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Here's a random sampling showing a pretty wide range of modern furniture.
There's an Eames LCW. Can't quite identify the mid-mod black chair in the background
Here's a chair by Alvar Aalto.
Imperial hotel chair in the distance beside two plum-colored generic comfy chairs
Interesting sort of Usonian chair. (If I recall correctly, that's Mies van der Rohe's sketch book in the plexiglass cube on the table).
Hoffman chairs around the FLW designed dining room table. Exotic chair in the corner.:
Alternate Nakashima table & chairs:
His collection of design objects is well curated. Palumbo avoids the chrome of Deco and Bauhaus (he left that behind when he sold Farnsworth...), but still manages to include some sympathetic, iconic European objects. ThereÃ¢â‚¬â„¢s also a rare Tapio Wirkalla coffee table https://www.bukowskis.com/fi/auctions/F ... -1960-luku , a Bertoia sonambient sculpture (seen in the top photo of the Nakashima dining table) https://caseantiques.com/item/lot-465-h ... sculpture/ , and a Price Tower office chair.
But how about that vintage southwest Native American pottery collection?!
I liked the Hoffman Fledermaus chairs, but the Nakashima work even better.
HereÃ¢â‚¬â„¢s that Nelson chair up close:
http://www.artnet.com/artists/george-ne ... IzBmE6dSw2
See the big G-W photo for a few baskets. They look great in Usonians, as you say, along with rugs and pottery. Wrightian pattern-making, likewise suggestive of natural or symbolic imagery ? Or must we look for content in the simplest checkerboard or zig-zag line ?
In the original Leavenworth's interior (also previous page) there's an intriguing glass-globe table lamp on the desk at right. Wonder what that is . . .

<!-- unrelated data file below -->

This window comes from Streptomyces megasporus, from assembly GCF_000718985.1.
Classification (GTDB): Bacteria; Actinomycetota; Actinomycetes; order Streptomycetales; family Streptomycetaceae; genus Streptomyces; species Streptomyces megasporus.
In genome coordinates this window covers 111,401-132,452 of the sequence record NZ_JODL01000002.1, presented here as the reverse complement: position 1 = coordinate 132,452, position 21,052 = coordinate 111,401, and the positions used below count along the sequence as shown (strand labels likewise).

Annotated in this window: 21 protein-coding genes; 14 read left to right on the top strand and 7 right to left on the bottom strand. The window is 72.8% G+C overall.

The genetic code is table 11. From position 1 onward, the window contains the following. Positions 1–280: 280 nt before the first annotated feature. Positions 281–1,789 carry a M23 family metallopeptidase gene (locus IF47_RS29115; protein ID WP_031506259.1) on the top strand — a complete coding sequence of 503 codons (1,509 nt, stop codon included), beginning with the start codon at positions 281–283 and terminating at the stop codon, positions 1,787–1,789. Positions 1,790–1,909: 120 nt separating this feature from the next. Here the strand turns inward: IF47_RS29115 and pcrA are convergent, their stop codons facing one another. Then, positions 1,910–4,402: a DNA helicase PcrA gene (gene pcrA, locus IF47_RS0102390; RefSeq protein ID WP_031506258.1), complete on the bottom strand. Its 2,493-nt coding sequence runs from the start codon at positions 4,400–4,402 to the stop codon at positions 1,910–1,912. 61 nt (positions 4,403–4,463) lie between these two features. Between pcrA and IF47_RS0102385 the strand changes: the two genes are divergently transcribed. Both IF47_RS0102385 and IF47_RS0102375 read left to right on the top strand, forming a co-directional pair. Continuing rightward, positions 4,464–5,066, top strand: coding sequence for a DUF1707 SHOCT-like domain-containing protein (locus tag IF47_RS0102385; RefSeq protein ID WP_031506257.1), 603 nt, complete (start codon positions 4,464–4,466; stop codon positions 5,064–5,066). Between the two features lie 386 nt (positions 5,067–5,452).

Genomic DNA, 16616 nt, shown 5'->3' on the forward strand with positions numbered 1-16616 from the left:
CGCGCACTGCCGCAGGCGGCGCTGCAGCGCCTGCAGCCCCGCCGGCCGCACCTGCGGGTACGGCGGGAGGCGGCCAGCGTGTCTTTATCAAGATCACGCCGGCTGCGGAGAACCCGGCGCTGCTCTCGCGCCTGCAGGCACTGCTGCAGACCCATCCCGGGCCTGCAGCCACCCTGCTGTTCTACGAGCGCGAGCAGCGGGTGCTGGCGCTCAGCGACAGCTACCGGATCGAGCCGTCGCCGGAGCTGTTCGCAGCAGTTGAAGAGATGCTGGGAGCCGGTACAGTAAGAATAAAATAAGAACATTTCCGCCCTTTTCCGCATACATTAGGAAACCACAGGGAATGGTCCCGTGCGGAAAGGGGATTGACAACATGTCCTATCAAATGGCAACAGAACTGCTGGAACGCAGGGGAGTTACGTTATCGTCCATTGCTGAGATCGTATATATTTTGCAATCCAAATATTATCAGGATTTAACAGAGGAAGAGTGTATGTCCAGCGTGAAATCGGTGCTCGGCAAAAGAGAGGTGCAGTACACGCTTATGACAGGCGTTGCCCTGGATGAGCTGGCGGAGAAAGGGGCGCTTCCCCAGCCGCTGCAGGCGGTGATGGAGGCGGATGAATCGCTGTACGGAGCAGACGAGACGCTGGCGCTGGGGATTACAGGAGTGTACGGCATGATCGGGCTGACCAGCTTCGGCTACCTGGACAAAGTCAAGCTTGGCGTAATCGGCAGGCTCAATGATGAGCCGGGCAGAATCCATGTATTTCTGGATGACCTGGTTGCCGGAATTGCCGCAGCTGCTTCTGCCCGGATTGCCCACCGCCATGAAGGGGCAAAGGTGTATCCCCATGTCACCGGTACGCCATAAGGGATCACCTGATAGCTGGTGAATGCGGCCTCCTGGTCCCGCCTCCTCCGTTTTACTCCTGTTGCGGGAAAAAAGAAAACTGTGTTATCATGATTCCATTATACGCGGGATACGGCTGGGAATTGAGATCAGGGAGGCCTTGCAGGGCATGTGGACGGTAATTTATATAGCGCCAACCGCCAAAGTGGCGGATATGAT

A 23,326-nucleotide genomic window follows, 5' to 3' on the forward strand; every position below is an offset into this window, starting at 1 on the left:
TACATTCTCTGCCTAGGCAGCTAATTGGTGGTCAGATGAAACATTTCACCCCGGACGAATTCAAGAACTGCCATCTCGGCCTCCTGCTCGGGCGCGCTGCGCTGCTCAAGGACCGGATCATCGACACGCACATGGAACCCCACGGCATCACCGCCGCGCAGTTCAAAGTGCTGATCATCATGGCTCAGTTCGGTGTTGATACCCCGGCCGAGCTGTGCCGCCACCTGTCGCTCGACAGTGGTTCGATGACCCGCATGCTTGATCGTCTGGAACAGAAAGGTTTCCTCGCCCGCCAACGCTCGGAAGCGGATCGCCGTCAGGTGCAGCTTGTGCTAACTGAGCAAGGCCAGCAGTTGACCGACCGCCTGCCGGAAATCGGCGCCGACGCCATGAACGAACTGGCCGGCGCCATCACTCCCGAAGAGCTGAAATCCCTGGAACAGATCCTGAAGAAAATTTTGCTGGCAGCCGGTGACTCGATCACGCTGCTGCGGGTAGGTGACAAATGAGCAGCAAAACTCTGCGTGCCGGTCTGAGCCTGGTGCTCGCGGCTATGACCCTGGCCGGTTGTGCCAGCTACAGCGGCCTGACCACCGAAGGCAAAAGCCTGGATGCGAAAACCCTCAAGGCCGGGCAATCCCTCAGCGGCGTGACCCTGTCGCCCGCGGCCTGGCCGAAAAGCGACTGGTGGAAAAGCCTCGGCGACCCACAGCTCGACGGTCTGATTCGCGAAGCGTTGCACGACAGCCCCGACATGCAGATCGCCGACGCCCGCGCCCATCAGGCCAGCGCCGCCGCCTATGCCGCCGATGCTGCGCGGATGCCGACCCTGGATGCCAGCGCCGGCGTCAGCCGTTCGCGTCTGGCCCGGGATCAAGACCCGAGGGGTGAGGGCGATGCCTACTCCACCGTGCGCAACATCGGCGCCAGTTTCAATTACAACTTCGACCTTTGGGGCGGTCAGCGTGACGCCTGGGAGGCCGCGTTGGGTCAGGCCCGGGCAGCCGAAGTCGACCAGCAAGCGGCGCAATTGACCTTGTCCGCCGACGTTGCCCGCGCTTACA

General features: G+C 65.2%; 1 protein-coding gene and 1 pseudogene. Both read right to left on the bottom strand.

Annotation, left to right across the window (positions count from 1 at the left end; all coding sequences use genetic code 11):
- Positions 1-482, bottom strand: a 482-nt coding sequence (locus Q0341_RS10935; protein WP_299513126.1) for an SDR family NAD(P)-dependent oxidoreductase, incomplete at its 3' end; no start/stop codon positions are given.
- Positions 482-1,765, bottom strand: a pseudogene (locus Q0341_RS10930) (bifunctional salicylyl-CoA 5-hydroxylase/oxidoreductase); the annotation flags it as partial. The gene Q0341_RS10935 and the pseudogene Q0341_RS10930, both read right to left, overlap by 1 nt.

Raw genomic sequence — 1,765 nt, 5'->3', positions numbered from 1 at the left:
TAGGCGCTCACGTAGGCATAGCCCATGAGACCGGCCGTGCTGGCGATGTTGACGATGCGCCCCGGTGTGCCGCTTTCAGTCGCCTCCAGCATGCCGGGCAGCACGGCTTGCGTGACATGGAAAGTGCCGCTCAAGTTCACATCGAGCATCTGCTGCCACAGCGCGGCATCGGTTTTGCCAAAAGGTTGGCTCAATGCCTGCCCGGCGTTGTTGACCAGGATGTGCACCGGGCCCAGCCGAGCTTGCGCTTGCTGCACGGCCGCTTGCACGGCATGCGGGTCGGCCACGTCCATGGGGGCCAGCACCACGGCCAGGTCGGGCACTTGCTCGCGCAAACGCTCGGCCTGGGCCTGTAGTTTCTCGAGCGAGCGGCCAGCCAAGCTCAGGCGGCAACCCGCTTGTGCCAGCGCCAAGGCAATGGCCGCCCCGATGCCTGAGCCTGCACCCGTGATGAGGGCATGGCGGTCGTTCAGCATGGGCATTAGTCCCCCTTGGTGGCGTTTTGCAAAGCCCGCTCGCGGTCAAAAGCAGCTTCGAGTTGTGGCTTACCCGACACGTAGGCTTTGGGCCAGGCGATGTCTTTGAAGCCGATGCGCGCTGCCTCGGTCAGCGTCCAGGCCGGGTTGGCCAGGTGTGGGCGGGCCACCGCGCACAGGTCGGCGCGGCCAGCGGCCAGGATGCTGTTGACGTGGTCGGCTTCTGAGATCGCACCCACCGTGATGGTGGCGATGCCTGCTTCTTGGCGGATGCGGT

Both are venerable and respected classics, but one of them "belongs" while the other doesn't. If that's so, do we have any difficulty in saying which
is which ?
Or perhaps the case isn't quite so cut and dried. You tell me.
While we're thinking about it -- which of these two pieces would be more suitable for a typical house by
Pair one or both chairs -- or neither -- to as many architects as you wish. Or name another architect, or two, or . . .
I like the Womb chair. Saarinen -- the great architect of the curve who collaborated with Eames early on -- I like that the Womb was his version of full comfort (as requested by Florence Knoll).
A Womb chair can be a significant vehicle for color, so it's important to be intentional and coordinate the upholstery's color with the room it will occupy.
Chrome can be tough to pull off in a Usonian-type space. For me, the very thin chrome tube (1/2" diameter) fits in okay. The larger tube (1" diameter or bigger) starts looking out of place.
The above list of 14 modern architects (as I called them as a kid) contains more "metal" than "wood" boys, by my count -- 8 to 6, perhaps -- though the break point isn't clear-cut nor universal, by any means. Still, we have to try to categorize; we're humans . . .
I recall reading that Schindler was uncomfortable with shiny metal cabinet hardware. That's a wood guy for sure, while his buddy Neutra is clearly "metal." Eames plywood or Saarinen tulip or Womb chairs (or Rietveld) for the former (if necessary); Kandinsky and Corbu (or ProuvÃƒÂ©) for Neutra ?
I think blackened steel and bronze and brass all blend well with wood, brick, stone and other warm finishes. Brushed or polished chrome have to paddle upstream to get there. I do think there's something to the specific size of the metal piece, whether it will fit or not.
I've got this vintage Arne Jacobsen chair (it's a rare one of the Series 7 because it has arms). Its chrome frame looks to be about 3/8" in diameter, which is small enough to stay subordinate to the wood, I think. This one sits in the corner and behaves itself.
So, to put a Kandinsky chair into a Usoninan, it had better be satin black metal and brown leather -- eh ? Don't know if they make it that way . . . but money will buy practically anything.
Here's a note found in the large-font title to Wright's presentation drawing for the Heller house: "Floors, finish and furniture of one wood and color throughout." That's 1896, and it was a prescription that would apply to Wright's work throughout his career.